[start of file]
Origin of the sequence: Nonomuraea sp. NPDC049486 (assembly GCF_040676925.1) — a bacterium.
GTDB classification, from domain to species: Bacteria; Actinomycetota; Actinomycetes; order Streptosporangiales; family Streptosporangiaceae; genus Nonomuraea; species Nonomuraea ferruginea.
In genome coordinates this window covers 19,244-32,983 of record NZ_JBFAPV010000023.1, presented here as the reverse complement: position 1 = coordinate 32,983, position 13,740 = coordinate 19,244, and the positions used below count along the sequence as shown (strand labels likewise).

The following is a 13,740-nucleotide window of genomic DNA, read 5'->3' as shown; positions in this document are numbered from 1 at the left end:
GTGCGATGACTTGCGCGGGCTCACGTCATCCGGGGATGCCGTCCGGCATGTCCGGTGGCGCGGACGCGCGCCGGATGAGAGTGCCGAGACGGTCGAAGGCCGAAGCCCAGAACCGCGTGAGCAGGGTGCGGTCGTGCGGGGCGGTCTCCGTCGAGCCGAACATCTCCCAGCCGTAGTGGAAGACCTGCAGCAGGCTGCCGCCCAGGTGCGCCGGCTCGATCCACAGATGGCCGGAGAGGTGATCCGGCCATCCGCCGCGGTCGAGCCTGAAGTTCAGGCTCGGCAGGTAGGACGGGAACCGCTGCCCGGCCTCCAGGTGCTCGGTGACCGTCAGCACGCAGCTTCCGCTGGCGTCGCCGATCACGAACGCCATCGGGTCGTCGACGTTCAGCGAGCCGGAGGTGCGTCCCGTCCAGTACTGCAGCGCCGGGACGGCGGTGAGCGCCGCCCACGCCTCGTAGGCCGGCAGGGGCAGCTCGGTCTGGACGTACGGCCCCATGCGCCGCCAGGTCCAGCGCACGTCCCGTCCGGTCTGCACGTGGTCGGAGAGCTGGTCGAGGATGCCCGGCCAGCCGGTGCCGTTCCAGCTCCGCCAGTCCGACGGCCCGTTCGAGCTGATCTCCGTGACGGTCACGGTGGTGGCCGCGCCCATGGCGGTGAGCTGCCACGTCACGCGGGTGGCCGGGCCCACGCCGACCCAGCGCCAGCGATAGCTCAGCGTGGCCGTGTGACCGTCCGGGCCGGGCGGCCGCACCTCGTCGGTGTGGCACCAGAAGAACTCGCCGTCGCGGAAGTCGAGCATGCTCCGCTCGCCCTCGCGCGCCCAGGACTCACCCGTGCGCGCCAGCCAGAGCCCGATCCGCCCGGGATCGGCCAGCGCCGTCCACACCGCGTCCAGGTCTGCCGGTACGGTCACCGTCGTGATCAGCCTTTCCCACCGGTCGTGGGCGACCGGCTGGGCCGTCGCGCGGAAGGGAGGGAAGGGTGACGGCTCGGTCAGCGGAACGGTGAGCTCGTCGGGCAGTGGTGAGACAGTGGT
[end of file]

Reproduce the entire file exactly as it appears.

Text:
Origin of the sequence: Nonomuraea sp. NPDC049486 (assembly GCF_040676925.1) — a bacterium.
GTDB classification, from domain to species: Bacteria; Actinomycetota; Actinomycetes; order Streptosporangiales; family Streptosporangiaceae; genus Nonomuraea; species Nonomuraea ferruginea.
In genome coordinates this window covers 19,244-32,983 of record NZ_JBFAPV010000023.1, presented here as the reverse complement: position 1 = coordinate 32,983, position 13,740 = coordinate 19,244, and the positions used below count along the sequence as shown (strand labels likewise).

The following is a 13,740-nucleotide window of genomic DNA, read 5'->3' as shown; positions in this document are numbered from 1 at the left end:
GTGCGATGACTTGCGCGGGCTCACGTCATCCGGGGATGCCGTCCGGCATGTCCGGTGGCGCGGACGCGCGCCGGATGAGAGTGCCGAGACGGTCGAAGGCCGAAGCCCAGAACCGCGTGAGCAGGGTGCGGTCGTGCGGGGCGGTCTCCGTCGAGCCGAACATCTCCCAGCCGTAGTGGAAGACCTGCAGCAGGCTGCCGCCCAGGTGCGCCGGCTCGATCCACAGATGGCCGGAGAGGTGATCCGGCCATCCGCCGCGGTCGAGCCTGAAGTTCAGGCTCGGCAGGTAGGACGGGAACCGCTGCCCGGCCTCCAGGTGCTCGGTGACCGTCAGCACGCAGCTTCCGCTGGCGTCGCCGATCACGAACGCCATCGGGTCGTCGACGTTCAGCGAGCCGGAGGTGCGTCCCGTCCAGTACTGCAGCGCCGGGACGGCGGTGAGCGCCGCCCACGCCTCGTAGGCCGGCAGGGGCAGCTCGGTCTGGACGTACGGCCCCATGCGCCGCCAGGTCCAGCGCACGTCCCGTCCGGTCTGCACGTGGTCGGAGAGCTGGTCGAGGATGCCCGGCCAGCCGGTGCCGTTCCAGCTCCGCCAGTCCGACGGCCCGTTCGAGCTGATCTCCGTGACGGTCACGGTGGTGGCCGCGCCCATGGCGGTGAGCTGCCACGTCACGCGGGTGGCCGGGCCCACGCCGACCCAGCGCCAGCGATAGCTCAGCGTGGCCGTGTGACCGTCCGGGCCGGGCGGCCGCACCTCGTCGGTGTGGCACCAGAAGAACTCGCCGTCGCGGAAGTCGAGCATGCTCCGCTCGCCCTCGCGCGCCCAGGACTCACCCGTGCGCGCCAGCCAGAGCCCGATCCGCCCGGGATCGGCCAGCGCCGTCCACACCGCGTCCAGGTCTGCCGGTACGGTCACCGTCGTGATCAGCCTTTCCCACCGGTCGTGGGCGACCGGCTGGGCCGTCGCGCGGAAGGGAGGGAAGGGTGACGGCTCGGTCAGCGGAACGGTGAGCTCGTCGGGCAGTGGTGAGACAGTGGT